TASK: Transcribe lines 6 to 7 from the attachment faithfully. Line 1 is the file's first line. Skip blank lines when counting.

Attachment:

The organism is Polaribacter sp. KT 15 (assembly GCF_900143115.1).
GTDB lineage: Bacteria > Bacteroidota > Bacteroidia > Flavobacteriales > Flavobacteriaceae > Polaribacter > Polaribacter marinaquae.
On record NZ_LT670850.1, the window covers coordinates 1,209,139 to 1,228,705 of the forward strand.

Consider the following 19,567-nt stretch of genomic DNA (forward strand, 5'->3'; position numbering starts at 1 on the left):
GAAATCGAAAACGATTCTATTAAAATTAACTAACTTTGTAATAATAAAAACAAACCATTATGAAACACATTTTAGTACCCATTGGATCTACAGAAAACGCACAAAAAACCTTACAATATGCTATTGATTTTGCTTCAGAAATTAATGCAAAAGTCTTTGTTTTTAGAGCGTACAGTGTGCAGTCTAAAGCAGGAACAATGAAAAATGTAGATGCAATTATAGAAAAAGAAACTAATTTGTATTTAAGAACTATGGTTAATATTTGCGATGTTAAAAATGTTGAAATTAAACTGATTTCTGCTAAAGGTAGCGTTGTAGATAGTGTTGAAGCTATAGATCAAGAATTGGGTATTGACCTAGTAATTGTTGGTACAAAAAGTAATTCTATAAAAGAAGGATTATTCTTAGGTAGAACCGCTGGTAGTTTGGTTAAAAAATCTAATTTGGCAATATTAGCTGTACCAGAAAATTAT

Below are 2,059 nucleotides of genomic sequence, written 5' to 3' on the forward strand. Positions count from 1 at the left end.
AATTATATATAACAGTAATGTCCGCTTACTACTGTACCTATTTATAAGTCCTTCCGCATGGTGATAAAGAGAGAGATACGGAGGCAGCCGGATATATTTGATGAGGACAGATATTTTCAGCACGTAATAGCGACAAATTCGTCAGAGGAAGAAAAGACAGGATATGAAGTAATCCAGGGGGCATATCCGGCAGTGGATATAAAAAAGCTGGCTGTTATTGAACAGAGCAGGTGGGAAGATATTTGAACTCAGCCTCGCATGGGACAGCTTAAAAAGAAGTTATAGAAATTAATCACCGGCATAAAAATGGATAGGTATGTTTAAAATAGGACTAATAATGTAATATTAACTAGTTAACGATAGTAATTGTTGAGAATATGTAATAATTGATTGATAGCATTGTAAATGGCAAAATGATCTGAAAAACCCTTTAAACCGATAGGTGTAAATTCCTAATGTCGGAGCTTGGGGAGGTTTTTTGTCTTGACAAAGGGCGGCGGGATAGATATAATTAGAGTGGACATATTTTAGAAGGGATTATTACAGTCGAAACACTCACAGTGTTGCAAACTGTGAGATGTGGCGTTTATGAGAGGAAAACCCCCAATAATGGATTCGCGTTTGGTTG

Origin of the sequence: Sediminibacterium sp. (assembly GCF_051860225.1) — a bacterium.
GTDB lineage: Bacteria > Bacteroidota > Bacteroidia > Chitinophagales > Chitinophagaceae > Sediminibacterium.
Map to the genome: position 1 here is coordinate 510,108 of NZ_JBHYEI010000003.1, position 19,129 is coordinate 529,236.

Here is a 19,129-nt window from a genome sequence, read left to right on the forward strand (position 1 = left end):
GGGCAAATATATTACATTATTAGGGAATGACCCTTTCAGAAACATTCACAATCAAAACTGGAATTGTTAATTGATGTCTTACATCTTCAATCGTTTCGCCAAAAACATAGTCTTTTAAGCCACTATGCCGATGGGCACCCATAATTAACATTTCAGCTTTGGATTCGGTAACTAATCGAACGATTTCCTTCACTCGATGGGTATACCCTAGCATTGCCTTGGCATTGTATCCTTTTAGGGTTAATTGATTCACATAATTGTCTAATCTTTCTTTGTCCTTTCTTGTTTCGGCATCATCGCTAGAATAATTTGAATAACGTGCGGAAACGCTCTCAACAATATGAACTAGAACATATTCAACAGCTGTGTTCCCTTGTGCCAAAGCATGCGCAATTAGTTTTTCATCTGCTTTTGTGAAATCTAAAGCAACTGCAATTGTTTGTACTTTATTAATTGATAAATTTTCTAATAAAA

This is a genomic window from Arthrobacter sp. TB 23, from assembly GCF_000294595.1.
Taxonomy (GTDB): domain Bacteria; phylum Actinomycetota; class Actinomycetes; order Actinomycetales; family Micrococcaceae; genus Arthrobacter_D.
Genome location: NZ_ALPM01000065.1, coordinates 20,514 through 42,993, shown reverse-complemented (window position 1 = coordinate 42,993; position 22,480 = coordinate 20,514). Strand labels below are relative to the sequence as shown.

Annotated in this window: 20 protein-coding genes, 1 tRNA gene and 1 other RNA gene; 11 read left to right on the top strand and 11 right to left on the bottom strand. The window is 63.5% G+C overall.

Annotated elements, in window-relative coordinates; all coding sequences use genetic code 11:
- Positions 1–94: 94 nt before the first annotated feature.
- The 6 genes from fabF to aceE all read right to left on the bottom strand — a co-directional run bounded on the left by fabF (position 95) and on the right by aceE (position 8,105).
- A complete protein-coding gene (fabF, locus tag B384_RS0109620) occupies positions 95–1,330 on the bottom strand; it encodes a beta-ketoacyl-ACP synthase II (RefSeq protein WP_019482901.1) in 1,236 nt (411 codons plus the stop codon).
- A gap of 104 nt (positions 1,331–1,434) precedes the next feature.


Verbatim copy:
Below are 2,059 nucleotides of genomic sequence, written 5' to 3' on the forward strand. Positions count from 1 at the left end.
AATTATATATAACAGTAATGTCCGCTTACTACTGTACCTATTTATAAGTCCTTCCGCATGGTGATAAAGAGAGAGATACGGAGGCAGCCGGATATATTTGATGAGGACAGATATTTTCAGCACGTAATAGCGACAAATTCGTCAGAGGAAGAAAAGACAGGATATGAAGTAATCCAGGGGGCATATCCGGCAGTGGATATAAAAAAGCTGGCTGTTATTGAACAGAGCAGGTGGGAAGATATTTGAACTCAGCCTCGCATGGGACAGCTTAAAAAGAAGTTATAGAAATTAATCACCGGCATAAAAATGGATAGGTATGTTTAAAATAGGACTAATAATGTAATATTAACTAGTTAACGATAGTAATTGTTGAGAATATGTAATAATTGATTGATAGCATTGTAAATGGCAAAATGATCTGAAAAACCCTTTAAACCGATAGGTGTAAATTCCTAATGTCGGAGCTTGGGGAGGTTTTTTGTCTTGACAAAGGGCGGCGGGATAGATATAATTAGAGTGGACATATTTTAGAAGGGATTATTACAGTCGAAACACTCACAGTGTTGCAAACTGTGAGATGTGGCGTTTATGAGAGGAAAACCCCCAATAATGGATTCGCGTTTGGTTG